...The weather in 2030 is likely to be extreme, but the solution to the energy crisis will be to harness natural, clean energy sources, such as solar, hydro, wind and geothermal. The internet will have developed into a "super combined web" which is always on and always connected. People, pets and trillions of inanimate objects will communicate wirelessly every second of the day, delivering 3D holographic experiences, tactile simulations, odours and tastes.

Read article - 'Futurologist predicts life in 2030'


The future of futurology

Robert Cottrell, deputy editor of, has written an article on 'the future' that urges futurists to 'Think small, think short' instead of going for the grand cosmic style of predictions... a kind of more localised futurism:

Small wonder that futurology as we knew it 30 or 40 years ago—the heyday of Alvin Toffler’s “Future Shock”, the most popular work of prophecy since Nostradamus—is all but dead. The word “futurologist” has more or less disappeared from the business and academic world, and with it the implication that there might be some established discipline called “futurology”. Futurologists prefer to call themselves “futurists”, and they have stopped claiming to predict what “will” happen. They say that they “tell stories” about what might happen...

...A third piece of advice: say you don’t know. Uncertainty looks smarter than ever before. Even politicians are seeing the use of it: governments that signed the Kyoto protocol on climate change said, in effect: “We don’t know for sure, but best to be on the safe side”—and they have come to look a lot smarter than countries such as America and Australia which claimed to understand climate change well enough to see no need for action.

Read full article - 'The future of futurology'


Sunday, December 09, 2007

Property marketing by SMS

The EngineerOnline mentions how in the UK a companay calling itself 'Textboards'has developed a innovative approach to property marketing in the UK using SMS Technology:

In use, prospective home buyers enquire about properties by text message from outside a property and instantly receive that properties details via text message, no matter what the time of day it is.

Textboards works by assigning each property a unique code name which the prospective buyer can then text to a five digit number. The enquiry is immediately and automatically responded to by a text message that outlines the property details such as value, number of bedrooms, size of garden, type of heating, energy rating, council band and Estate Agent contact details.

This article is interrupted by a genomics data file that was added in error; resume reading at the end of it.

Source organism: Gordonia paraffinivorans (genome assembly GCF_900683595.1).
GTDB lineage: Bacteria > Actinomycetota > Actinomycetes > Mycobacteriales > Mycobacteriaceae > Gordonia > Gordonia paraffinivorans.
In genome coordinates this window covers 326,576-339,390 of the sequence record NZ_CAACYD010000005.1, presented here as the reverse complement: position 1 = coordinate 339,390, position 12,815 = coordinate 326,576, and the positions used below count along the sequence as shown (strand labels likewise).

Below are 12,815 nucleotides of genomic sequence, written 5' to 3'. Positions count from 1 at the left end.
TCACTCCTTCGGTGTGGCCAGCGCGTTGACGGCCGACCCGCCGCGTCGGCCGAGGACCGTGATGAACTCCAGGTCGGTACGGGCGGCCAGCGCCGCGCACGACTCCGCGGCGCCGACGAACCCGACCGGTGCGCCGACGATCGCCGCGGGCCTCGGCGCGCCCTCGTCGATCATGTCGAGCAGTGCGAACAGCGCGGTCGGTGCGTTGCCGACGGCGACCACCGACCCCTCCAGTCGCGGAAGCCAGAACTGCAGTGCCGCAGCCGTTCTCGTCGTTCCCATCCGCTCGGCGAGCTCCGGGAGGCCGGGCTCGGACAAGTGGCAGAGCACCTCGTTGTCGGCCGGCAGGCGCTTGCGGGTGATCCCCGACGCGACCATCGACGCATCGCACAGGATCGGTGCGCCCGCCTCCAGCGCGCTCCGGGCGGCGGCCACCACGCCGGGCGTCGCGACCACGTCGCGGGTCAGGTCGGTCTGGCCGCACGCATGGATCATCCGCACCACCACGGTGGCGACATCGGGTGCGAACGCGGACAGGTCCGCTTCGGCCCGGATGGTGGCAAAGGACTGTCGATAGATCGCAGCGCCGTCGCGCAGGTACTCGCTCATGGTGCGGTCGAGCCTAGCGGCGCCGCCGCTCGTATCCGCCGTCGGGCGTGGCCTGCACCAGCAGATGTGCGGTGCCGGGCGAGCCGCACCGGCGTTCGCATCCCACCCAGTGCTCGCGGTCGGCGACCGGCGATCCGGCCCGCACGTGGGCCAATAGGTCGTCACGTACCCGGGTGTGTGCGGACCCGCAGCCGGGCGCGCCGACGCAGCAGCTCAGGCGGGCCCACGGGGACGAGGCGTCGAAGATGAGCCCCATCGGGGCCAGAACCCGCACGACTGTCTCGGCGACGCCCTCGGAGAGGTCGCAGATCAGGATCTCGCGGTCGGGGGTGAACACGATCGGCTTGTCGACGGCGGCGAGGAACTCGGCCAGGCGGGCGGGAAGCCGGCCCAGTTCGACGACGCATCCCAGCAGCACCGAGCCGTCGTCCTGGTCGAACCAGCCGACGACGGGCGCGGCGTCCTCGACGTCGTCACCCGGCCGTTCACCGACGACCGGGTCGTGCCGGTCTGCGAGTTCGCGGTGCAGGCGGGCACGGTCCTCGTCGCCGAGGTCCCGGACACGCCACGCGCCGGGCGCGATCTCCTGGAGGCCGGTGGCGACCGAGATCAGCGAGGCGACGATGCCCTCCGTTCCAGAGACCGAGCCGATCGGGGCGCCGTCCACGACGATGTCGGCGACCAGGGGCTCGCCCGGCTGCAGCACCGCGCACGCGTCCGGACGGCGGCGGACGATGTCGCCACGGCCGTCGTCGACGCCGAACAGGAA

Read more - 'High-tech property marketing'


Wednesday, December 05, 2007

Wearing a computer at work

Roland Piquepaille's Technology Trends discusses a European Union funded project that is related to wearable technology:

This project, named WearIT@work will end in one year and was funded with 14.3 million euros of EU money, even if the total project cost is expected to exceed 23 million euros. For mobile workers, the goal is to replace traditional interfaces, such as screen, keyboard or computer unit, by speech control or gesture control, without modifying the applications. This wearable system is currently being tested in four different fields including aircraft maintenance, emergency response, car production and healthcare.

Read original post - 'Wearing a computer at work'


Online library gives readers access to 1.5 million books

This just deserves to be blogged about as its such a worthy venture. It concerns 'The Million Book Project' which is an international venture led by Carnegie Mellon University in the United States, Zhejiang University in China, the Indian Institute of Science in India and the Library at Alexandria in Egypt. The project has now completed the digitization of more than 1.5 million books, which are now available online:

For the first time since the project was initiated in 2002, all of the books, which range from Mark Twain’s “A Connecticut Yankee in King Arthur’s Court” to “The Analects of Confucius,” are available through a single Web portal of the Universal Library (, said Gloriana St. Clair, Carnegie Mellon’s dean of libraries.

“Anyone who can get on the Internet now has access to a collection of books the size of a large university library,” said Raj Reddy, professor of computer science and robotics at Carnegie Mellon.

Read more - 'Online library gives readers access to 1.5 million books'

Tuesday, December 04, 2007

CCTV to track branded suspects

BBCNews has an interesting article that talks about how new tracking software could be used to track 'brands' on people's clothes!! Now its really getting personal:

Brands on the clothes of suspects caught on CCTV cameras could be used to help police track them down. The Metropolitan Police is looking into technology which can automatically identify branded logos on clothing. Police believe that tracking suspects by their distinctive clothes will help cut down on the manual scanning of hundreds of hours of video footage.

The technology is already used to automatically identify company logos in TV broadcasts of sporting events. The concept is being considered by Detective Chief Inspector Mick Neville of Operation Javelin, who project manages the Visual Images, Identifications and Detections Office roll-out programme: a pioneering effort to turn the analysis of CCTV into a forensic discipline like fingerprint or DNA analysis...

...The software would allow officers to quickly analyse hours of CCTV footage, in which the suspect may have appeared, for images containing the distinctive clothing, in the hope of finding pictures that would enable police to make an identification.